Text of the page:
Daily Archives:December 9, 2017

An express university degree hopes to rid student debt

09 Dec 17
No Comments
  • A new degree will be offered to students in the UK wary of high tuition fees
  • The degree is two years long and is thought to be 20 per cent cheaper overall 
  • Universities Minister Jo Johnson hopes the degree will mean no student debt
  • But some say that high interests rates on student loans is what needs changing

High levels of student debt – on average £50,000 – force many young people to think twice about embarking on a university degree. 

But the launch of a new ‘value for money’ express degree that takes just two years to complete, rather than the standard three, is designed to attract those fearing high bills for tuition fees and living costs.

The so-called ‘accelerated degree’ will work out 20 per cent cheaper overall and save students thousands of pounds in borrowing costs, according to Universities Minister Jo Johnson.

Announcing the proposals today, Johnson told The Mail on Sunday he hopes universities will grab the opportunity to offer students more flexibility and choice by providing short-term degrees over a wide variety of subjects – in addition to traditional courses.

The new degrees are set to launch in 2019 and are expected to attract mature students and those who cannot afford thousands of pounds in borrowing costs

The new degrees are set to launch in 2019 and are expected to attract mature students and those who cannot afford thousands of pounds in borrowing costs

His proposition emerges against a backdrop of frenzied criticism of the higher education system. 

In the last week alone universities have been condemned for bosses’ fat cat pay, the loan system dubbed ‘diseased’ by Labour peer Lord Adonis – and the courses currently on offer denounced by watchdog the National Audit Office for providing poor quality for the price.

The new degrees, due to launch in 2019, are expected to attract mature students in particular who want to study but cannot justify the time or cost involved in a three-year pause from the workplace.

Johnson, says: ‘The aim is to break the current “one size fits all” model which I am concerned is squeezing out applicants. There has been a big decline in the number of mature students and I think that is why.’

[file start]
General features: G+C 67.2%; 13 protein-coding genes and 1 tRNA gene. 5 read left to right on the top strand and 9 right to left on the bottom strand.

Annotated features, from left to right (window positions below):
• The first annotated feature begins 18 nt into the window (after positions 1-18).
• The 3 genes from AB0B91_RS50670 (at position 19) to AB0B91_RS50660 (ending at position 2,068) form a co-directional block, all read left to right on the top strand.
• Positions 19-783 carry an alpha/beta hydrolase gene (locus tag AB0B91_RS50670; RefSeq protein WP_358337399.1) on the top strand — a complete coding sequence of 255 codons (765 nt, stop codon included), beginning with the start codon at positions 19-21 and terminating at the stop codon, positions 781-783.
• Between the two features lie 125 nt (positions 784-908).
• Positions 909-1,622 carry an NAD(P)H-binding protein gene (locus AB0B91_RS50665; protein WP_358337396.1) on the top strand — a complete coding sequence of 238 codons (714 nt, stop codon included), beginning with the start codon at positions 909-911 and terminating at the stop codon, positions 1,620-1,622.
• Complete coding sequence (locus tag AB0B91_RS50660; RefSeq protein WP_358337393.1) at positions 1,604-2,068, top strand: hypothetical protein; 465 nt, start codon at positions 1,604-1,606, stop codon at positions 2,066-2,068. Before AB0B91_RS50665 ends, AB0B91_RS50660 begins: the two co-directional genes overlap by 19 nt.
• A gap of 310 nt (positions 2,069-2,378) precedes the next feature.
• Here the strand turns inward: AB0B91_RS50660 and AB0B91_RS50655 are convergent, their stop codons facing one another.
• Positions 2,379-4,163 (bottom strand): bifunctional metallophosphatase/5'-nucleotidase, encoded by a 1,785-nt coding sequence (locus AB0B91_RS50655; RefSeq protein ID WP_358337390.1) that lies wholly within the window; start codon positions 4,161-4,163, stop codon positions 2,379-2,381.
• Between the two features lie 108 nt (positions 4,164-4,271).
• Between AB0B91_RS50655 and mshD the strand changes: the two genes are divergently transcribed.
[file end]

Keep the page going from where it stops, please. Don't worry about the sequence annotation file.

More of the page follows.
But the planned scheme is not limited to mature students. He expects many school-leavers to seize the chance to pursue shorter courses. Johnson says: ‘There are plenty of young people who want a faster pace of learning and to get into the world of work more quickly. It will be the same degree with the same quality assurance.’

He says employers also like graduates with speedy degrees under their belt as it suggests they will make highly motivated, hard-working members of the workforce.

The teaching of the degrees will typically take 45 weeks a year over two years instead of 30 weeks a year over three.

Universities Minister Jo Johnson, pictured, has launched a new ‘value for money’ express degree that takes just two years to complete

Universities Minister Jo Johnson, pictured, has launched a new ‘value for money’ express degree that takes just two years to complete

Some smaller universities and colleges, such as Hertfordshire and Coventry, already offer two-year degrees but just 2,500 students are enrolled in such courses out of a total 1.5 million undergraduates in England. 

The Government hopes traditional universities will see the benefit of offering shorter courses as a flexible option alongside three-year arrangements.

Universities will be allowed to charge 20 per cent more than the current £9,250 annual cap for tuition fees – making the teaching bill £11,100 a year or £22,200 for the whole course. That compares to £27,750 for a three-year degree – a student saving of £5,550.

Johnson says: ‘They will be the same programmes, same degrees, same quality but less debt and more value for money.’

He believes these courses plus newer arrangements from the likes of UK vacuum cleaner giant Dyson, which has set up its own engineering university in Wiltshire are set to shake up the system. Johnson says: ‘There is an appetite for something different as shown by the fact Dyson’s courses are oversubscribed by 20 or 30 times.’

Staffordshire University is another institution already offering fast-track degrees in subjects such as English, journalism and law (costing £18,500 in fees over two years).

Karl McCormack, who teaches two-year degrees in accounting and finance, says: ‘They offer students extra focus, the drive and immersive experience of learning over two years.’